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3 Ways to Teach Your Labrador Retriever Give & Take

Teach Your Labrador Retriever Give & Take In Three Easy Steps

Labrador Retrievers are among the most popular dog breeds due to their playful demeanors, loving natures and calm, steady personalities. Labs are also very easily trained. Not only are Labs intelligent, but they are also eager to please their owners. This combination of characteristics makes it easy for them to learn to obey commands as it plays to their natural strengths. Labs learn commands much easier and more quickly than other breeds and retain their training without extensive follow-up. However, training any dog takes dedication, patience, and love. Here are some general tips on training your Labrador Retriever before we get into the specifics on the commands “give” and “take.” These general recommendations will help prepare your dog to learn these commands with ease and will also ensure your pup is happy, healthy and calm.

Start Training Your Labrador as a Puppy

If possible, it’s best to train your Labrador Retriever as a puppy so as to avoid the development of bad habits. An older dog becomes set in his/her ways, and it becomes much harder to modify its behaviors. This is particularly true with the bad habits. It’s ten times easier to train a puppy correctly from the start than it is to try and reverse bad habits developed from inadequate training. You can start to train your dog as early as eight to nine weeks from birth. Just know that a young puppy won’t learn everything right away; you will have to be patient. However, this early training will help to develop the right behaviors and eradicate the odd and destructive ones.

Exercise Your Lab Daily

Labradors are known for their high energy and bouncy personalities. While this makes them fun dogs to play with, it also means they need sufficient exercise to prevent them from feeling bored and anxious. Boredom and anxiety in dogs can lead to behavior problems such as chewing, barking, digging, scratching and escaping. Many times a destructive dog only needs more exercise to calm their excess energy and stimulate their brains. Make sure you take your Lab for a daily walk or jog. Also be sure to play with your pup for at least twenty minutes to not only provide him/her with more exercise but to stimulate his/her senses.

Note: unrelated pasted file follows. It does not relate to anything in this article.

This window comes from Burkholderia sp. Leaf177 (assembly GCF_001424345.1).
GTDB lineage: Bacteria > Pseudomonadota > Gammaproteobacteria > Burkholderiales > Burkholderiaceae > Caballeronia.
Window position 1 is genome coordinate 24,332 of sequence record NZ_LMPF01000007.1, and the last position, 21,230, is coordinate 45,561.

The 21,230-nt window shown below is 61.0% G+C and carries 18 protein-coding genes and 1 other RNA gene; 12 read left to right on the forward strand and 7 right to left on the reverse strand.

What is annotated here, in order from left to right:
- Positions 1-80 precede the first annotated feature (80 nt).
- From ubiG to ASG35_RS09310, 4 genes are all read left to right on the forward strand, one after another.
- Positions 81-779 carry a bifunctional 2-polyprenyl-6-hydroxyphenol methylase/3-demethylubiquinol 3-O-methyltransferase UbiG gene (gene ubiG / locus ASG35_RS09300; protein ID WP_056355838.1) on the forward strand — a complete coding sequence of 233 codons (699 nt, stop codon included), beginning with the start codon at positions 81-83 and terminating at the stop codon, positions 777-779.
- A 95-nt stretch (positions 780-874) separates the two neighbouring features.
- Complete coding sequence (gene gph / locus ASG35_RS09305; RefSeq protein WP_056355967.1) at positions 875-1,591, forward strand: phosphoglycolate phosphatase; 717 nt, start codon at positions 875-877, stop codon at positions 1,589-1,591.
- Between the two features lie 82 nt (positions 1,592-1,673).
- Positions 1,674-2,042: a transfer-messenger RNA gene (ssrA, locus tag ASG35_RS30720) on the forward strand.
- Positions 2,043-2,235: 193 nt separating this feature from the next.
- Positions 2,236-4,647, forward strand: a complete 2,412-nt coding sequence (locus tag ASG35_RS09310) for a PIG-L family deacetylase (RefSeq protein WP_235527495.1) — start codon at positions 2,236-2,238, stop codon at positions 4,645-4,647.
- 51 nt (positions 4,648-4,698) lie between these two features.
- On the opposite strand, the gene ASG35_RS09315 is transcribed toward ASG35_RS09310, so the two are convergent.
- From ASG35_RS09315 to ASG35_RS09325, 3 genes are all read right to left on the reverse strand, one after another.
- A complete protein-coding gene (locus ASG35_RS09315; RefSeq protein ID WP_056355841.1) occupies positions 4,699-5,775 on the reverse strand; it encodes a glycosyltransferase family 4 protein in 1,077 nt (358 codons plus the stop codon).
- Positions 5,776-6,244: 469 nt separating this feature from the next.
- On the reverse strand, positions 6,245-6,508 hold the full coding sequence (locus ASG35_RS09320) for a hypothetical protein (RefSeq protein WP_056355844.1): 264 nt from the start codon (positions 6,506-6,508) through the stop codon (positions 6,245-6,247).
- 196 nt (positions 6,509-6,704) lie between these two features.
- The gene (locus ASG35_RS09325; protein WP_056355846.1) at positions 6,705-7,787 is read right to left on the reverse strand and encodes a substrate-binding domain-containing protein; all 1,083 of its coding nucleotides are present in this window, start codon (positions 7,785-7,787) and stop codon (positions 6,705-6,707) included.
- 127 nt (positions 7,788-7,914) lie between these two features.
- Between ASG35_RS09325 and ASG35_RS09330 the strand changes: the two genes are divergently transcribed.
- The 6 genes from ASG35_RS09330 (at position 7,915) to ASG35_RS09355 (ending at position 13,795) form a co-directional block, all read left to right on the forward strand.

Socialize Your Labrador Early

Labradors Retrievers are born to please people. As the owner, you have the responsibility to teach your Labs to connect and cope with others. Socialize your dogs with people and other pets as early as you can. The more people and pets they meet, the more friendly and easygoing they will become. Also keep in mind that this breed is extremely social. Being alone is not a good thing for them. If you have to leave your dog alone for extended periods of time, consider doggy daycare or petsitting to keep them entertained.

Use Rewards and Positive Reinforcements

Labradors Retrievers are affectionate and eager to learn. Rewarding them if they do well is the best way to get them to respond positively to the training as it plays into their natural personalities. Rewards should be something positive and uplifting, like some treat or a nice cuddle from you. This will make them feel loved and will reinforce their desire to please you. Soon enough, they will follow your commands with fewer prompts simply to get that positive reinforcement.

The “give” and “take” command is particularly important for Labs as these dogs have the tendency to take things they aren’t supposed to have. The “give” and “take” commands allow you to get these items safely from your dog while also keeping the object from being destroyed. Here’s how to teach your Lab these commands in three easy steps:

1— Train With Two People

“Give” and “take” are best taught by two people. One person is responsible for the clicking sound that cues the dog of the proper behavior while the other person focuses on the behavior of dog itself. It is important that the person with the clicker is paying attention to the training as the clicks must happen at the right time. Otherwise, the dog will not understand the cues and will not learn the commands.

2— “Take.”

Put your dog on a leash and gather all the items that your Labrador is allowed to play with such as toys and other non-food materials they like. The dog-focused person should sit with all the toys. They should then grab one toy and offer it to the Labrador. The dog should try to get it right away but if they don’t, call to them or wave the toy around to make them want the toy. When the dog takes the toy, the other person should make a click and give a reward. The reward should be a hug, cuddle, or vocal praise, something that does not require the dog to drop the toy from its mouth.

Repeat this several times, adding the vocal command “take” gradually.

3— “Give.”

To teach “give,” rank the dog’s favorite items in order of least loved to most love. Start with the least loved item as this will be the item the dog holds onto the least, making the training process easier.

Give the dog the least favorite using the “take” command. When he takes it, praise him but do not make the clicking sound. Carefully attempt to take the item back. As the dog, let’s go, click and reward. Your Labrador Retriever will soon associate the click with letting go of the item.

Move on to the next item and repeat the process while gradually adding the command “give” until the dog can easily complete the command with its most loved toy or object.

Teaching your Labrador Retriever certain commands requires time and patience. It takes a lot of hard work, but it’s worth the effort. A well-trained dog is a happy dog, and the time you spend training your Lab is time well spent.

 

 


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